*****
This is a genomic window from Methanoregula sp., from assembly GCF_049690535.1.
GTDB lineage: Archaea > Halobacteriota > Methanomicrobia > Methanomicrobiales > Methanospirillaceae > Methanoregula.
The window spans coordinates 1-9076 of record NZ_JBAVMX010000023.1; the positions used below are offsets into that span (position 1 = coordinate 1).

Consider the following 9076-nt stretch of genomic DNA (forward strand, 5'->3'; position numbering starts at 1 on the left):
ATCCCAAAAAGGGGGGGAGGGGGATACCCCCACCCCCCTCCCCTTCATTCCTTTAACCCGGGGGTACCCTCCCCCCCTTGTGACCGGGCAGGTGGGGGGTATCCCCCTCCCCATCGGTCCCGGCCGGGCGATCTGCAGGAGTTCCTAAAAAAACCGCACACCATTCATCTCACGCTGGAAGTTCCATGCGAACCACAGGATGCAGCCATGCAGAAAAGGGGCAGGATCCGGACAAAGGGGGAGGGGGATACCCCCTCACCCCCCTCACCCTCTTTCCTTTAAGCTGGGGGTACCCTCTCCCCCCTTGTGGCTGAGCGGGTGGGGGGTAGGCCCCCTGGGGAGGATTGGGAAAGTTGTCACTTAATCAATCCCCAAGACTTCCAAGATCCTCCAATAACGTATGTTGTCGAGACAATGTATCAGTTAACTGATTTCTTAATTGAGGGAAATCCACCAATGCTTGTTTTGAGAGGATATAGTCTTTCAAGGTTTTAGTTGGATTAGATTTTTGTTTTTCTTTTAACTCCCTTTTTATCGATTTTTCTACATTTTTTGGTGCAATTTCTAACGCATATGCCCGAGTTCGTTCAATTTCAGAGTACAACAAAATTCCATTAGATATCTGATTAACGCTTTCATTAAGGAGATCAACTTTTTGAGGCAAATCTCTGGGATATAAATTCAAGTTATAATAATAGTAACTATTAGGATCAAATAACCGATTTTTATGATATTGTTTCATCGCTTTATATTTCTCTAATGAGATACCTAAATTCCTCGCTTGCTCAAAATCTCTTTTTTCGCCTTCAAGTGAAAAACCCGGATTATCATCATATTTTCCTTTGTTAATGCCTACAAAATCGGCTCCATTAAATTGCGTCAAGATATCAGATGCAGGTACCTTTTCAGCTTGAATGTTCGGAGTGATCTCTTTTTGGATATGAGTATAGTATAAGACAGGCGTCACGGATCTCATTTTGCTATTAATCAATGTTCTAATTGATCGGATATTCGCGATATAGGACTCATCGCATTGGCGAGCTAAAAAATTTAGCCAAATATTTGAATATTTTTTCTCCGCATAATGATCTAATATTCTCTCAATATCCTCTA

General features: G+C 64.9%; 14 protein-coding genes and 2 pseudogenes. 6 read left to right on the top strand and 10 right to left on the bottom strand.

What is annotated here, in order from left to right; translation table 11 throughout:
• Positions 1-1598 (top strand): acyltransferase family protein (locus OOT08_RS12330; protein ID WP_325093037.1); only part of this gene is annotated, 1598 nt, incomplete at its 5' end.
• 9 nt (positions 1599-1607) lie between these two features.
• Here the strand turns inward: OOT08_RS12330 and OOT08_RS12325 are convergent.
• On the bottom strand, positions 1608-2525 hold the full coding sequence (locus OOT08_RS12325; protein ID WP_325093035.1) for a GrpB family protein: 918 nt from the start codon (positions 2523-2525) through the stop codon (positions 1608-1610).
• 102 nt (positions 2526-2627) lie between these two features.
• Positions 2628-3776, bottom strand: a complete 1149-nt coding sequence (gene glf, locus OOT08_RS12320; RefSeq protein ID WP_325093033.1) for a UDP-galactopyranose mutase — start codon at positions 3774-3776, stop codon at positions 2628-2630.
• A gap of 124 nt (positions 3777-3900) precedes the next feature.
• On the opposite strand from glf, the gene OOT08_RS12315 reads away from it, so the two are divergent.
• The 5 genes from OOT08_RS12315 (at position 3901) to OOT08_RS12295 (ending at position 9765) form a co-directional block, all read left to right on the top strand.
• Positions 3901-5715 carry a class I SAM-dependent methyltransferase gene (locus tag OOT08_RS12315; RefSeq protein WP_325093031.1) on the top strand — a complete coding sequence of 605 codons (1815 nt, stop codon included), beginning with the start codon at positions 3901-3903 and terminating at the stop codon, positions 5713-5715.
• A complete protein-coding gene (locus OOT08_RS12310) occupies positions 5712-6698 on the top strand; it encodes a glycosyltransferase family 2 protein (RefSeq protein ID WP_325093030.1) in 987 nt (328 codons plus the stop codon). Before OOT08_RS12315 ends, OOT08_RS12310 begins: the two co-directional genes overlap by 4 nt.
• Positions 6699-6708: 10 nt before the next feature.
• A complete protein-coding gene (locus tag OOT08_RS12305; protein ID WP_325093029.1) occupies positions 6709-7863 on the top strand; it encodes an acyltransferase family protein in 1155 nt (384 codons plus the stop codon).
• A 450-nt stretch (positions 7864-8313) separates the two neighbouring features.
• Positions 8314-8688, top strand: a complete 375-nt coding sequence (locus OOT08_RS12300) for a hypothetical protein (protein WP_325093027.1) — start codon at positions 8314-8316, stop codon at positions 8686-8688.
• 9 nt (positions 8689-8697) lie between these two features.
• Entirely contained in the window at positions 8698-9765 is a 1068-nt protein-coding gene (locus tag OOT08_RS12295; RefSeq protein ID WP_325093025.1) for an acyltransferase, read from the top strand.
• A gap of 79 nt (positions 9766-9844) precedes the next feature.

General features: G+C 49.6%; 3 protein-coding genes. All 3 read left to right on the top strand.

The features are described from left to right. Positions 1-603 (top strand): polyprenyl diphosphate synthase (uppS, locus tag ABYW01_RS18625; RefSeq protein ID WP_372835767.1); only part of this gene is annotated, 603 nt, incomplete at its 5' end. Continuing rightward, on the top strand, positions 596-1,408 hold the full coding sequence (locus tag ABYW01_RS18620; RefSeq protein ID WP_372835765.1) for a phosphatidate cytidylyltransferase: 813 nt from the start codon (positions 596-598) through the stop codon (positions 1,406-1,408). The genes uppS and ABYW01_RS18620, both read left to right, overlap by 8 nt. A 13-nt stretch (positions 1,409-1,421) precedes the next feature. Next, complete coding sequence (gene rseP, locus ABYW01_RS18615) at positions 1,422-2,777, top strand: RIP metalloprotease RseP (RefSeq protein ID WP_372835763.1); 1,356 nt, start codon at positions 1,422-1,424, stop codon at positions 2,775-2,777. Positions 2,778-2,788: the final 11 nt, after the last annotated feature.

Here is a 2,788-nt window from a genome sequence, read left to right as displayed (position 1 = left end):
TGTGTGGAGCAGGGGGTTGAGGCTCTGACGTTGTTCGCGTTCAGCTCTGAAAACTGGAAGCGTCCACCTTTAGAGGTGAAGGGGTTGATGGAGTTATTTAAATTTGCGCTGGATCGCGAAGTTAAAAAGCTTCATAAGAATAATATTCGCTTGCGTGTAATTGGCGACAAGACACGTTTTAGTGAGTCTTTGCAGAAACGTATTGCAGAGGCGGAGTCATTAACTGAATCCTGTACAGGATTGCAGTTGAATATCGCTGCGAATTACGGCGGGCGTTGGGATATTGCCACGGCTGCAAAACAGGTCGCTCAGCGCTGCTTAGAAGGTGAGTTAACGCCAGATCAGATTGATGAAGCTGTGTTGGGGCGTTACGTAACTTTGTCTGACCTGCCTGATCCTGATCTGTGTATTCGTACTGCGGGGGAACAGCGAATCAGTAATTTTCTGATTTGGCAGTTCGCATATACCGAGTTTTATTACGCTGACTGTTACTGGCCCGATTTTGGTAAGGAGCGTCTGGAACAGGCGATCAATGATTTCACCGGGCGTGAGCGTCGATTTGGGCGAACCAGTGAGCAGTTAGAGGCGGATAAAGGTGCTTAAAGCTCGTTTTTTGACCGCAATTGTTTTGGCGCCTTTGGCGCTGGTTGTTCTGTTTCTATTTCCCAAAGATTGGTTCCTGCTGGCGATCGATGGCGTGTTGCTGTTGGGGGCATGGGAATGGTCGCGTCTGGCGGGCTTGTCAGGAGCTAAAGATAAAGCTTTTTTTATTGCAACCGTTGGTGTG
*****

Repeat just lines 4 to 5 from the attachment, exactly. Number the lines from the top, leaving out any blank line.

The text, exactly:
Consider the following 9076-nt stretch of genomic DNA (forward strand, 5'->3'; position numbering starts at 1 on the left):
ATCCCAAAAAGGGGGGGAGGGGGATACCCCCACCCCCCTCCCCTTCATTCCTTTAACCCGGGGGTACCCTCCCCCCCTTGTGACCGGGCAGGTGGGGGGTATCCCCCTCCCCATCGGTCCCGGCCGGGCGATCTGCAGGAGTTCCTAAAAAAACCGCACACCATTCATCTCACGCTGGAAGTTCCATGCGAACCACAGGATGCAGCCATGCAGAAAAGGGGCAGGATCCGGACAAAGGGGGAGGGGGATACCCCCTCACCCCCCTCACCCTCTTTCCTTTAAGCTGGGGGTACCCTCTCCCCCCTTGTGGCTGAGCGGGTGGGGGGTAGGCCCCCTGGGGAGGATTGGGAAAGTTGTCACTTAATCAATCCCCAAGACTTCCAAGATCCTCCAATAACGTATGTTGTCGAGACAATGTATCAGTTAACTGATTTCTTAATTGAGGGAAATCCACCAATGCTTGTTTTGAGAGGATATAGTCTTTCAAGGTTTTAGTTGGATTAGATTTTTGTTTTTCTTTTAACTCCCTTTTTATCGATTTTTCTACATTTTTTGGTGCAATTTCTAACGCATATGCCCGAGTTCGTTCAATTTCAGAGTACAACAAAATTCCATTAGATATCTGATTAACGCTTTCATTAAGGAGATCAACTTTTTGAGGCAAATCTCTGGGATATAAATTCAAGTTATAATAATAGTAACTATTAGGATCAAATAACCGATTTTTATGATATTGTTTCATCGCTTTATATTTCTCTAATGAGATACCTAAATTCCTCGCTTGCTCAAAATCTCTTTTTTCGCCTTCAAGTGAAAAACCCGGATTATCATCATATTTTCCTTTGTTAATGCCTACAAAATCGGCTCCATTAAATTGCGTCAAGATATCAGATGCAGGTACCTTTTCAGCTTGAATGTTCGGAGTGATCTCTTTTTGGATATGAGTATAGTATAAGACAGGCGTCACGGATCTCATTTTGCTATTAATCAATGTTCTAATTGATCGGATATTCGCGATATAGGACTCATCGCATTGGCGAGCTAAAAAATTTAGCCAAATATTTGAATATTTTTTCTCCGCATAATGATCTAATATTCTCTCAATATCCTCTA